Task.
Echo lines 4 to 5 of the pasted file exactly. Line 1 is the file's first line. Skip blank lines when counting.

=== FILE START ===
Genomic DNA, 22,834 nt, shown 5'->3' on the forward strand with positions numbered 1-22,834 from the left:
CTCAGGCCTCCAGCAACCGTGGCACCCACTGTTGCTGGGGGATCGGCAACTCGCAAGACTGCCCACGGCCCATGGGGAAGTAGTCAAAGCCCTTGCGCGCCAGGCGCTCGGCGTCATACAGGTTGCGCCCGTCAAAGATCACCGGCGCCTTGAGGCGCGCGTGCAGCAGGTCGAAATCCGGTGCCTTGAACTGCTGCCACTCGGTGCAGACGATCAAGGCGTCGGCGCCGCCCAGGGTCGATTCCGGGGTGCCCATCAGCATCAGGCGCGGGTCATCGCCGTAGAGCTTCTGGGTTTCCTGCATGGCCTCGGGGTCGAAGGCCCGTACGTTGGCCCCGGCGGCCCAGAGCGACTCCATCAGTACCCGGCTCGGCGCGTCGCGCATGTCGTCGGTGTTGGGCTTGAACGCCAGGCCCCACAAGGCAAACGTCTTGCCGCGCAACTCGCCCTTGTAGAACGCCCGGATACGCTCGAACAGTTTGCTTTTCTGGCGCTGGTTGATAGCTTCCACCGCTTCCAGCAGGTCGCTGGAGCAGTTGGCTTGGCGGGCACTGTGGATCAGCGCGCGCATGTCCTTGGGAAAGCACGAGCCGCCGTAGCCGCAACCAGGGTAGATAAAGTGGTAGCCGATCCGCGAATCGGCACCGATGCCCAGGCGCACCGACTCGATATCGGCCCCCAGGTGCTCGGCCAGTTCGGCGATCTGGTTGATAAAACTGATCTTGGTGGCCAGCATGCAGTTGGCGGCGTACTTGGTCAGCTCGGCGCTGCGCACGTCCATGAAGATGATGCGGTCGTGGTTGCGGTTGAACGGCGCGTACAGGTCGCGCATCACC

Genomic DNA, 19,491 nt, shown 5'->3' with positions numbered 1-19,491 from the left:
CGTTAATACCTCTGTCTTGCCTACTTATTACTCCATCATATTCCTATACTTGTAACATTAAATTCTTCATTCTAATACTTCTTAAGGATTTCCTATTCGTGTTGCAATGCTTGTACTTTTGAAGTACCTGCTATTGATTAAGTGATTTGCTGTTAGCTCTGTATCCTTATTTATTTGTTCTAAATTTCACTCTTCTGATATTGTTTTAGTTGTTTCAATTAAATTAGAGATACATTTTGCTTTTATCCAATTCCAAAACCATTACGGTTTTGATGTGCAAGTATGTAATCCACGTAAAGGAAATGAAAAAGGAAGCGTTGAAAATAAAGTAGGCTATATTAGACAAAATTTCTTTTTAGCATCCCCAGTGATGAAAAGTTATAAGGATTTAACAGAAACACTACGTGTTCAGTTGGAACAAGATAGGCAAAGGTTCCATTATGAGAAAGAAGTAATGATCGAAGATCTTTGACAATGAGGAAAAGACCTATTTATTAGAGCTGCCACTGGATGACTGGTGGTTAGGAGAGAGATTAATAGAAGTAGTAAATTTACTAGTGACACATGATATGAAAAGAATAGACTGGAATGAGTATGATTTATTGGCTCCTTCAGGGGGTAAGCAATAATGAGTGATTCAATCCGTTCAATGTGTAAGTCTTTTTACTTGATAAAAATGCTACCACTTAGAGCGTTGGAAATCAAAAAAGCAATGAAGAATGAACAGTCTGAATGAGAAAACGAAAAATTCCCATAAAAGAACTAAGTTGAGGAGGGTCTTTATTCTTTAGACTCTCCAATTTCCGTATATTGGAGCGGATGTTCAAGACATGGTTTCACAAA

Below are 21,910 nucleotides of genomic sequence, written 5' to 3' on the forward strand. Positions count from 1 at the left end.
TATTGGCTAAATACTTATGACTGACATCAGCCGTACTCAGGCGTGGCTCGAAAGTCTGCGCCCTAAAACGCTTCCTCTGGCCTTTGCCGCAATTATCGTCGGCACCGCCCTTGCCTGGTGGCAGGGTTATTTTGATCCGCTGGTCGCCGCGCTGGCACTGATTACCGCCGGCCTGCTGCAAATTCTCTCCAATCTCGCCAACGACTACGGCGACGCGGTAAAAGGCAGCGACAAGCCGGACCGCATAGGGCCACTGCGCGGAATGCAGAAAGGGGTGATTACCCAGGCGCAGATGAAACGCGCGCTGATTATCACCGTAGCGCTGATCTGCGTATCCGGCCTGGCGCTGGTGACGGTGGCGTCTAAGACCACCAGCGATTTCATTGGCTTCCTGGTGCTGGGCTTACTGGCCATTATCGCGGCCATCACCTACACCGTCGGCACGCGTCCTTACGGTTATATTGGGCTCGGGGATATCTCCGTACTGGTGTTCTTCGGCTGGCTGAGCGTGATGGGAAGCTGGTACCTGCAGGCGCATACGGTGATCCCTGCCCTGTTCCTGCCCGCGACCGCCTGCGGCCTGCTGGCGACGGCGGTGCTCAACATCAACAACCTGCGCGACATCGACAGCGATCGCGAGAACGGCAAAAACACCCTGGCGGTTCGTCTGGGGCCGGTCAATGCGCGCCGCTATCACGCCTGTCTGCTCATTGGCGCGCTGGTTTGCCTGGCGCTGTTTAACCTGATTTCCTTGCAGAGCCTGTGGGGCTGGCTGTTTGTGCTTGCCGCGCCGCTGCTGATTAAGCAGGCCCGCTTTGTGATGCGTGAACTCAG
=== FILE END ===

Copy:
CGTTAATACCTCTGTCTTGCCTACTTATTACTCCATCATATTCCTATACTTGTAACATTAAATTCTTCATTCTAATACTTCTTAAGGATTTCCTATTCGTGTTGCAATGCTTGTACTTTTGAAGTACCTGCTATTGATTAAGTGATTTGCTGTTAGCTCTGTATCCTTATTTATTTGTTCTAAATTTCACTCTTCTGATATTGTTTTAGTTGTTTCAATTAAATTAGAGATACATTTTGCTTTTATCCAATTCCAAAACCATTACGGTTTTGATGTGCAAGTATGTAATCCACGTAAAGGAAATGAAAAAGGAAGCGTTGAAAATAAAGTAGGCTATATTAGACAAAATTTCTTTTTAGCATCCCCAGTGATGAAAAGTTATAAGGATTTAACAGAAACACTACGTGTTCAGTTGGAACAAGATAGGCAAAGGTTCCATTATGAGAAAGAAGTAATGATCGAAGATCTTTGACAATGAGGAAAAGACCTATTTATTAGAGCTGCCACTGGATGACTGGTGGTTAGGAGAGAGATTAATAGAAGTAGTAAATTTACTAGTGACACATGATATGAAAAGAATAGACTGGAATGAGTATGATTTATTGGCTCCTTCAGGGGGTAAGCAATAATGAGTGATTCAATCCGTTCAATGTGTAAGTCTTTTTACTTGATAAAAATGCTACCACTTAGAGCGTTGGAAATCAAAAAAGCAATGAAGAATGAACAGTCTGAATGAGAAAACGAAAAATTCCCATAAAAGAACTAAGTTGAGGAGGGTCTTTATTCTTTAGACTCTCCAATTTCCGTATATTGGAGCGGATGTTCAAGACATGGTTTCACAAA

Below are 21,910 nucleotides of genomic sequence, written 5' to 3' on the forward strand. Positions count from 1 at the left end.